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Back to school: but how is the mental well-being of our teachers?

Back to school: but how is the mental well-being of our teachers?

The UK schools system is cracking under the strain of poor mental health. Fewer teachers than ever are being recruited into our schools. Due to increased workloads, stress for teachers at every level is the main reason for the crisis. So how does a teacher tackle it?

Worrying mental health reports

As demands on teachers increase so has the number of staff seeking support for mental health. When the NASUWT (National Association of Schoolmasters Union of Women Teachers) recently interviewed 5,000 teachers about the subject, they learned anxiety and depression are rife: 79% feel anxious about their workload and one in ten have been prescribed anti-depressants. Whilst some teachers seek support for mental health via their GP, some take short-lived solace in increased levels of things like caffeine or alcohol.

Pupils Suffer too

It is no surprise to learn that teachers are leaving the profession in droves and recruitment is grinding to a halt. Yet it is the very people teachers want to help: the children, who ultimately suffer. Their school-time mentors are tense, less patient and more irritable. In a quandary, teachers have to learn self-care techniques to see through the crisis.

Make a change

Outside government intervention and a change to working practices, how can teachers celebrate the importance of their contribution to the system?

Here are five ways to boost your mental health and general well-being:

Mindfulness is one of the most powerful tools at your disposal. 86% of teachers in the NASUWT report say they suffer from sleeplessness, which suggests difficulty switching off. Train your mind to focus only on the present moment and this will discourage thoughts from ballooning out of control to become a greater worry.

Love and friendship is a great defender against depression. If you are disconnected from those who care most about you because you are distracted by stress, it hurts everyone. Immerse yourself in supporting, loving relationships to keep your head above water.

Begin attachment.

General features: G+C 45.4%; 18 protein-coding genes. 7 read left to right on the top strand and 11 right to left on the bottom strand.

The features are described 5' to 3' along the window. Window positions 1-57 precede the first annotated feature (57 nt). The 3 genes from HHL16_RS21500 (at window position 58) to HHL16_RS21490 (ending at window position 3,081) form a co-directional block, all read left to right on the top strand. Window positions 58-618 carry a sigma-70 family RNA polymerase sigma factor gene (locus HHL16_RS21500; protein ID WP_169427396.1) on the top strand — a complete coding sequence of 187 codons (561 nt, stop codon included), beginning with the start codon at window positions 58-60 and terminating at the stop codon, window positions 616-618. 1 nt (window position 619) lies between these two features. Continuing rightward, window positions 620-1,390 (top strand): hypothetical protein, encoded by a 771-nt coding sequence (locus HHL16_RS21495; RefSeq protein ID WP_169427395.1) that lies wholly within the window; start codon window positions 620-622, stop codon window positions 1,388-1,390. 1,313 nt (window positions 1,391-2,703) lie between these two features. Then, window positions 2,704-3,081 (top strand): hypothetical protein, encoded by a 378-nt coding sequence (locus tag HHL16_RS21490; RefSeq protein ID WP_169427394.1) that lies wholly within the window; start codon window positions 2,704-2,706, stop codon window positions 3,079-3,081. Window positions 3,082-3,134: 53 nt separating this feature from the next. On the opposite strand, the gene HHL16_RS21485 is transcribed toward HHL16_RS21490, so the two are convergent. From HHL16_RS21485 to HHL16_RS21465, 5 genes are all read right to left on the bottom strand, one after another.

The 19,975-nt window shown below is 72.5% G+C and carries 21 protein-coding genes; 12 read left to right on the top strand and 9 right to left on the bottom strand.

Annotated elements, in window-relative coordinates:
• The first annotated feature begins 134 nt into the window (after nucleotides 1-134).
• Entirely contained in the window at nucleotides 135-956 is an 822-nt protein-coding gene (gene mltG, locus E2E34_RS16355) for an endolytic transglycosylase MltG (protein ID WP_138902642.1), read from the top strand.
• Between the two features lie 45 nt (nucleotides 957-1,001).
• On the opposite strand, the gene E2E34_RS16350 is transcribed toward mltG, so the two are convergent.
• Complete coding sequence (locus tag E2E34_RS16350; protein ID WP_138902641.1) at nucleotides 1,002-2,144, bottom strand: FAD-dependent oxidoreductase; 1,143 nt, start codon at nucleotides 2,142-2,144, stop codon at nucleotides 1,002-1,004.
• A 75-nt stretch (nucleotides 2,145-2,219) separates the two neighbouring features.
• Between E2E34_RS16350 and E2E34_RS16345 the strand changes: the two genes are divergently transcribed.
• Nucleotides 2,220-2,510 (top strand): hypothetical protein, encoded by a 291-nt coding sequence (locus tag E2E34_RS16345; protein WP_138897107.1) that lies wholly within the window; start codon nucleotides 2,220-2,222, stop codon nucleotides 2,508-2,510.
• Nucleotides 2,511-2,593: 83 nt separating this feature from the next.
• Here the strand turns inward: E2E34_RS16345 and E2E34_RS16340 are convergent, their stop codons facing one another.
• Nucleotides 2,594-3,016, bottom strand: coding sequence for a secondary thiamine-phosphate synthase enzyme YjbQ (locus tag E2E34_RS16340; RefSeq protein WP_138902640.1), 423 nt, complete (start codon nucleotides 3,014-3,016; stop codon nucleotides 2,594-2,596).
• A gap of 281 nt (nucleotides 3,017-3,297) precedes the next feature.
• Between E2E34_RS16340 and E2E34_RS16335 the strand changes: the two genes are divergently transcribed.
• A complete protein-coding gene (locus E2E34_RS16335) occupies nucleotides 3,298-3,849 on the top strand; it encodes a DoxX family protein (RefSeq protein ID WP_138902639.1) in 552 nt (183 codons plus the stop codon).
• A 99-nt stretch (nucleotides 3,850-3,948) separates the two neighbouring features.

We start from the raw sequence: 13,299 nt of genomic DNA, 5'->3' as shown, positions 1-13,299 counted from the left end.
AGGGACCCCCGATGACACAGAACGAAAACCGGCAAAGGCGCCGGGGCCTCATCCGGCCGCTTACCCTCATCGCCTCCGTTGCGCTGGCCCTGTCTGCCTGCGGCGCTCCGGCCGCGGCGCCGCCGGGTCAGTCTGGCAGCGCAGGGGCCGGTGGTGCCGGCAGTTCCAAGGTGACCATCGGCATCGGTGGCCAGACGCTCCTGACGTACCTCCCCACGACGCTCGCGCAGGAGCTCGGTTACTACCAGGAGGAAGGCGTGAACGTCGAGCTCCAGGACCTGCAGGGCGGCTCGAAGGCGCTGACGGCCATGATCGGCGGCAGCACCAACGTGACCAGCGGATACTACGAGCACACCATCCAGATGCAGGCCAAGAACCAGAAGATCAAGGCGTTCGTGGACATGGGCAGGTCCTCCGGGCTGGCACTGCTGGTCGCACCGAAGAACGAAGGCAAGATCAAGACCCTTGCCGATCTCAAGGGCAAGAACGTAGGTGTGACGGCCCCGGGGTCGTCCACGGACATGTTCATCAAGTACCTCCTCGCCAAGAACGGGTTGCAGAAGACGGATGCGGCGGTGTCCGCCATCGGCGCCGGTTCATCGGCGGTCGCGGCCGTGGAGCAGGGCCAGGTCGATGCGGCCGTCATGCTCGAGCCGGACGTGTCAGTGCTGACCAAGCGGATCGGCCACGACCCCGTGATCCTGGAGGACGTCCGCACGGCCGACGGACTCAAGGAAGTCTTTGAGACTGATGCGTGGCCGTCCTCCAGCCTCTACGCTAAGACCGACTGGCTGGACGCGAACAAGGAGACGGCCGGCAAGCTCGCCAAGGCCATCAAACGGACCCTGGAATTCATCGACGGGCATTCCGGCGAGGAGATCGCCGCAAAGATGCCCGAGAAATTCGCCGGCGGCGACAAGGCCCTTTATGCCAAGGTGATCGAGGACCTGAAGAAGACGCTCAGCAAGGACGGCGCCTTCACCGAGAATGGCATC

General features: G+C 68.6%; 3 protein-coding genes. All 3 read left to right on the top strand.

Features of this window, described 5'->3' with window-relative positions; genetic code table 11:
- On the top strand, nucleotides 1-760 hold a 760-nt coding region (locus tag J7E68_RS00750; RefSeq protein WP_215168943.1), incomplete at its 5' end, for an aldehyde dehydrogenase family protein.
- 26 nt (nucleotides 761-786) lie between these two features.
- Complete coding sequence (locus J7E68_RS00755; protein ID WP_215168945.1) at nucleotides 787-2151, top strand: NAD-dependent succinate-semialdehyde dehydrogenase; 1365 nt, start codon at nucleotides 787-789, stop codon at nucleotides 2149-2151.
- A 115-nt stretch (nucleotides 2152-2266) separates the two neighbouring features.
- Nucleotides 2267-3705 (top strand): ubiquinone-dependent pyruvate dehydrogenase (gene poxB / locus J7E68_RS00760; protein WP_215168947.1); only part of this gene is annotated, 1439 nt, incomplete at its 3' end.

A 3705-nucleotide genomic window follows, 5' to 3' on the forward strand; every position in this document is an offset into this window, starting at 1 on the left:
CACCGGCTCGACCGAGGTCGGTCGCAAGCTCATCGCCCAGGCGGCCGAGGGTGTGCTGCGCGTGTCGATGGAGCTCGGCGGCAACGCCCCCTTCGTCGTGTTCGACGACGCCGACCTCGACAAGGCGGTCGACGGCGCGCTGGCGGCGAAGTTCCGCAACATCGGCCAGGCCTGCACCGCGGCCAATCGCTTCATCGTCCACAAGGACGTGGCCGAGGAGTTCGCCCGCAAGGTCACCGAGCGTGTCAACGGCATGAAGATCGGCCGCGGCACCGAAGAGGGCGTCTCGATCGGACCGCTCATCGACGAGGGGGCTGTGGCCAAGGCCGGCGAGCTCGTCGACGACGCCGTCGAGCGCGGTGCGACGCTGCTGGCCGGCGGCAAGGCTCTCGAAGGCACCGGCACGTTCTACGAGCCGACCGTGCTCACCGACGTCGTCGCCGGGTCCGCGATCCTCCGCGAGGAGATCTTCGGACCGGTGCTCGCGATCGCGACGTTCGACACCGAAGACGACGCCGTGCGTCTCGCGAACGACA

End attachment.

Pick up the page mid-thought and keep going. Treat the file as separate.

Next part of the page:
Exercise may sound like the last thing you want to do when you feel exhausted. However, just twenty minutes of exercise each day can combat fatigue. If you don’t already, give it a go!

Psychotherapy has proven to be important to see teachers through dark times. Free online therapy is available outside working hours to release pent up frustration. Online CBT (cognitive behavioural therapy) can help re-train your brain to combat personal triggers for stress, anxiety and depression.

Learning is important for teachers as well as their pupils. Every time you try something new or deepen your knowledge about a particular subject, you can feel better about yourself. The more times you can experience a sense of achievement or joy through learning, the more infectious these feelings become. When you feel undervalued the very thing to do in return is prove your capability and self-worth, then pass it down to your pupils.

It is undeniably easy for a teacher to put their own needs to one side; giving to others is the very nature of the work. However, help yourself first and the rest can follow more easily.

In an emergency
Call 111 - if you urgently need medical help or advice but it is not a life threatening situation
Call 999 - if you or anyone else is in immediate danger or harm
Call the Samaritans 24 hours a day on 116 123